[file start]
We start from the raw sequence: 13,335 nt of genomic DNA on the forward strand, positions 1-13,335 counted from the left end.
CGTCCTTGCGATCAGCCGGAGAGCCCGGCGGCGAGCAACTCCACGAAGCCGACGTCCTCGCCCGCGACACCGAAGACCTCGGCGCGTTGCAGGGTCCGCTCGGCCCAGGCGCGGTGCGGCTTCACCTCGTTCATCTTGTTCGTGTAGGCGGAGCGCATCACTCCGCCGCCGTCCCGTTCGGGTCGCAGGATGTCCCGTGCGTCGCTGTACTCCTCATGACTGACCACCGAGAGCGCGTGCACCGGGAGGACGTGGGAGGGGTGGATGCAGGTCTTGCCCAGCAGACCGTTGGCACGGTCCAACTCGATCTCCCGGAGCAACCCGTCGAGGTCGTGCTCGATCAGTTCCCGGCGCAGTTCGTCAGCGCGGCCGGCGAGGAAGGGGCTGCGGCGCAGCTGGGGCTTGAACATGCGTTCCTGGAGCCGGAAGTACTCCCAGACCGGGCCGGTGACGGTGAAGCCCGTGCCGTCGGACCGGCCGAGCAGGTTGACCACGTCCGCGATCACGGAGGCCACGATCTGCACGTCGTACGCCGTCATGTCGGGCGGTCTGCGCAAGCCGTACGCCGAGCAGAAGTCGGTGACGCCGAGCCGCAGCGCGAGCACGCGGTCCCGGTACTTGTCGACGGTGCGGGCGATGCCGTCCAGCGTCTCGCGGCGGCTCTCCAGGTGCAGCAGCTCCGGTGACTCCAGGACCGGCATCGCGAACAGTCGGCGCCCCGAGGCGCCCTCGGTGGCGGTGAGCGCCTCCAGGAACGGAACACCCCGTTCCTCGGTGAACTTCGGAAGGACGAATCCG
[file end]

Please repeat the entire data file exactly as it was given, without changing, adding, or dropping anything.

We start from the raw sequence: 13,335 nt of genomic DNA on the forward strand, positions 1-13,335 counted from the left end.
CGTCCTTGCGATCAGCCGGAGAGCCCGGCGGCGAGCAACTCCACGAAGCCGACGTCCTCGCCCGCGACACCGAAGACCTCGGCGCGTTGCAGGGTCCGCTCGGCCCAGGCGCGGTGCGGCTTCACCTCGTTCATCTTGTTCGTGTAGGCGGAGCGCATCACTCCGCCGCCGTCCCGTTCGGGTCGCAGGATGTCCCGTGCGTCGCTGTACTCCTCATGACTGACCACCGAGAGCGCGTGCACCGGGAGGACGTGGGAGGGGTGGATGCAGGTCTTGCCCAGCAGACCGTTGGCACGGTCCAACTCGATCTCCCGGAGCAACCCGTCGAGGTCGTGCTCGATCAGTTCCCGGCGCAGTTCGTCAGCGCGGCCGGCGAGGAAGGGGCTGCGGCGCAGCTGGGGCTTGAACATGCGTTCCTGGAGCCGGAAGTACTCCCAGACCGGGCCGGTGACGGTGAAGCCCGTGCCGTCGGACCGGCCGAGCAGGTTGACCACGTCCGCGATCACGGAGGCCACGATCTGCACGTCGTACGCCGTCATGTCGGGCGGTCTGCGCAAGCCGTACGCCGAGCAGAAGTCGGTGACGCCGAGCCGCAGCGCGAGCACGCGGTCCCGGTACTTGTCGACGGTGCGGGCGATGCCGTCCAGCGTCTCGCGGCGGCTCTCCAGGTGCAGCAGCTCCGGTGACTCCAGGACCGGCATCGCGAACAGTCGGCGCCCCGAGGCGCCCTCGGTGGCGGTGAGCGCCTCCAGGAACGGAACACCCCGTTCCTCGGTGAACTTCGGAAGGACGAATCCG